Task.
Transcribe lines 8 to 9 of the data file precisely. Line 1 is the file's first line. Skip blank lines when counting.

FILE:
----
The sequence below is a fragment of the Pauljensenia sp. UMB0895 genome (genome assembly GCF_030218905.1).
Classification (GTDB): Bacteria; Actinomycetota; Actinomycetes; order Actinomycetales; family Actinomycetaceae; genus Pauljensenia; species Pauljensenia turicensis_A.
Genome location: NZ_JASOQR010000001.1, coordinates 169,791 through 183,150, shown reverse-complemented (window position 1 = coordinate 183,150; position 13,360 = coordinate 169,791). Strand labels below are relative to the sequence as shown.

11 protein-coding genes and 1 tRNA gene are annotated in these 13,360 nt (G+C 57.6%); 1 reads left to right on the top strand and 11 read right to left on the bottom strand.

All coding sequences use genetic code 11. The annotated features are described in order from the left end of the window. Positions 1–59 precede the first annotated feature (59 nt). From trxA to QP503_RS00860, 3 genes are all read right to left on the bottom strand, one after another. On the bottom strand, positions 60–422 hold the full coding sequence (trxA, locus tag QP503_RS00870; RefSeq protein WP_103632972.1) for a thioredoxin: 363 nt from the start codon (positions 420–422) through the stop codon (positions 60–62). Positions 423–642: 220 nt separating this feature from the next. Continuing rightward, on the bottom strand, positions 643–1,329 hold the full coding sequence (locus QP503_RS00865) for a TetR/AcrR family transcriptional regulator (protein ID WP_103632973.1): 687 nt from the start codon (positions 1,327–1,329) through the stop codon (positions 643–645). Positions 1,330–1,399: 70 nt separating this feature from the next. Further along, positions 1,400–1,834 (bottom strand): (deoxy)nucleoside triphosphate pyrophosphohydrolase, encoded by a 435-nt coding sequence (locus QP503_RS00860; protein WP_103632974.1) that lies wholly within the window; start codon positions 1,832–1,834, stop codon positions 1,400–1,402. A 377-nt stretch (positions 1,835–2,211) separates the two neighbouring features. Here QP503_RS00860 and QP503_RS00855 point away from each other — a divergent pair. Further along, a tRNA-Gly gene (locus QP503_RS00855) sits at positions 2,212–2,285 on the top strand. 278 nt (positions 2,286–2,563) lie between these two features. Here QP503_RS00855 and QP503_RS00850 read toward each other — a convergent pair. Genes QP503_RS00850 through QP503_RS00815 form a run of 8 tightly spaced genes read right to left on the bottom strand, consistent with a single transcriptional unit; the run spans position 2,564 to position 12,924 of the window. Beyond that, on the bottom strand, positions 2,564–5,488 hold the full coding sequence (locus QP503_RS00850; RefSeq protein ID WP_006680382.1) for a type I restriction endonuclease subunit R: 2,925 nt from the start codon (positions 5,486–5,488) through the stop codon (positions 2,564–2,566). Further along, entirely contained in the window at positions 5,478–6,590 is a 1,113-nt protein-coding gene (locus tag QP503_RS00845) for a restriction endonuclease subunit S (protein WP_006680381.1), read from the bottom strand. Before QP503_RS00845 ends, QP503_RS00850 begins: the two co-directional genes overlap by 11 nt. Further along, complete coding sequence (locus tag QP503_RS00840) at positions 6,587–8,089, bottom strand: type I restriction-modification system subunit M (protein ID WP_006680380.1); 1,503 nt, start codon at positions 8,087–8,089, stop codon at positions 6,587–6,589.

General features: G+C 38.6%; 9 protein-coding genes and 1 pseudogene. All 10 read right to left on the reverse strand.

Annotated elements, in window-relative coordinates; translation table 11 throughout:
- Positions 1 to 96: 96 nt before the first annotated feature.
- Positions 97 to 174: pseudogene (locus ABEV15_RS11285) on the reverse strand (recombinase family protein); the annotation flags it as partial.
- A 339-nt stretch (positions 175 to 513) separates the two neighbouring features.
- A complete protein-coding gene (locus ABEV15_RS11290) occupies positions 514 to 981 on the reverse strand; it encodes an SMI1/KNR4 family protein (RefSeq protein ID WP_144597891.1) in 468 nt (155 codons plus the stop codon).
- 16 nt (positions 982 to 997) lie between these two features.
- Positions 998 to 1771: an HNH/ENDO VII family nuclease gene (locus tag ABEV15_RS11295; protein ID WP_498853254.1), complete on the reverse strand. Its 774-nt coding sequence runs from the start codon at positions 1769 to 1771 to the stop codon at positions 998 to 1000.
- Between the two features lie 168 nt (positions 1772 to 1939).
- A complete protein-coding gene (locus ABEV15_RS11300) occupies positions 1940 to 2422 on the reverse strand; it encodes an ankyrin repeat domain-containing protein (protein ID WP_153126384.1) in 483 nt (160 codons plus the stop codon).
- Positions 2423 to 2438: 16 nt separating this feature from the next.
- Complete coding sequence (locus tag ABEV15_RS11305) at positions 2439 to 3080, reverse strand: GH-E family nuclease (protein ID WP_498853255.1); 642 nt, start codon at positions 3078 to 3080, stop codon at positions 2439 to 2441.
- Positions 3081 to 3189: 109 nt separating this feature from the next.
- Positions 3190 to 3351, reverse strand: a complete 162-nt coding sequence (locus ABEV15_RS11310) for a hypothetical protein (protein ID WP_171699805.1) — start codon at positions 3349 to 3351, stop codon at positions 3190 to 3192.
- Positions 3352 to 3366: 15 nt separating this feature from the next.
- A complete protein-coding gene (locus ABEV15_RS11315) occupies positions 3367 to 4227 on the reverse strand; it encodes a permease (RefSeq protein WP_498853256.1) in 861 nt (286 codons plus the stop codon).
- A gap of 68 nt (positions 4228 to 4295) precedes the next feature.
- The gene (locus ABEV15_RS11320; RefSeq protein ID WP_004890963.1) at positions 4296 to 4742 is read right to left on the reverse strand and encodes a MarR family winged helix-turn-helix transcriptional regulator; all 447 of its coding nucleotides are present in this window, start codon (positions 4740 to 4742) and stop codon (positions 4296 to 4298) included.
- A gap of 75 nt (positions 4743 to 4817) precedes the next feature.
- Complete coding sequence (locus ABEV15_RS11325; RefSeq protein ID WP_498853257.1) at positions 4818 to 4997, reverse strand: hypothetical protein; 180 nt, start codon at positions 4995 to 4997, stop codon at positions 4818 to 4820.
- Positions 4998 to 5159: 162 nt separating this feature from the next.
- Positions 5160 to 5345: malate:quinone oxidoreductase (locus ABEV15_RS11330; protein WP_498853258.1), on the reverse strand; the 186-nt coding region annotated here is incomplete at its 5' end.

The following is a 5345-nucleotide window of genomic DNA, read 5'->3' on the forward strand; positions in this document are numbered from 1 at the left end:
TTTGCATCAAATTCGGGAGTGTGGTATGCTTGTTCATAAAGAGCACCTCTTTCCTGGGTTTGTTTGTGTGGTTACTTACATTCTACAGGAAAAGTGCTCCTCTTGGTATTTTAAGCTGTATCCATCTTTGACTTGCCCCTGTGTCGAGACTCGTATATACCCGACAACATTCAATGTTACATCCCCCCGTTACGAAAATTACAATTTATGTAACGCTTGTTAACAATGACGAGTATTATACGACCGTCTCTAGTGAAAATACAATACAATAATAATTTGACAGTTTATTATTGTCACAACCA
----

- Positions 1 to 96: 96 nt before the first annotated feature.
- Positions 97 to 174: pseudogene (locus ABEV15_RS11285) on the reverse strand (recombinase family protein); the annotation flags it as partial.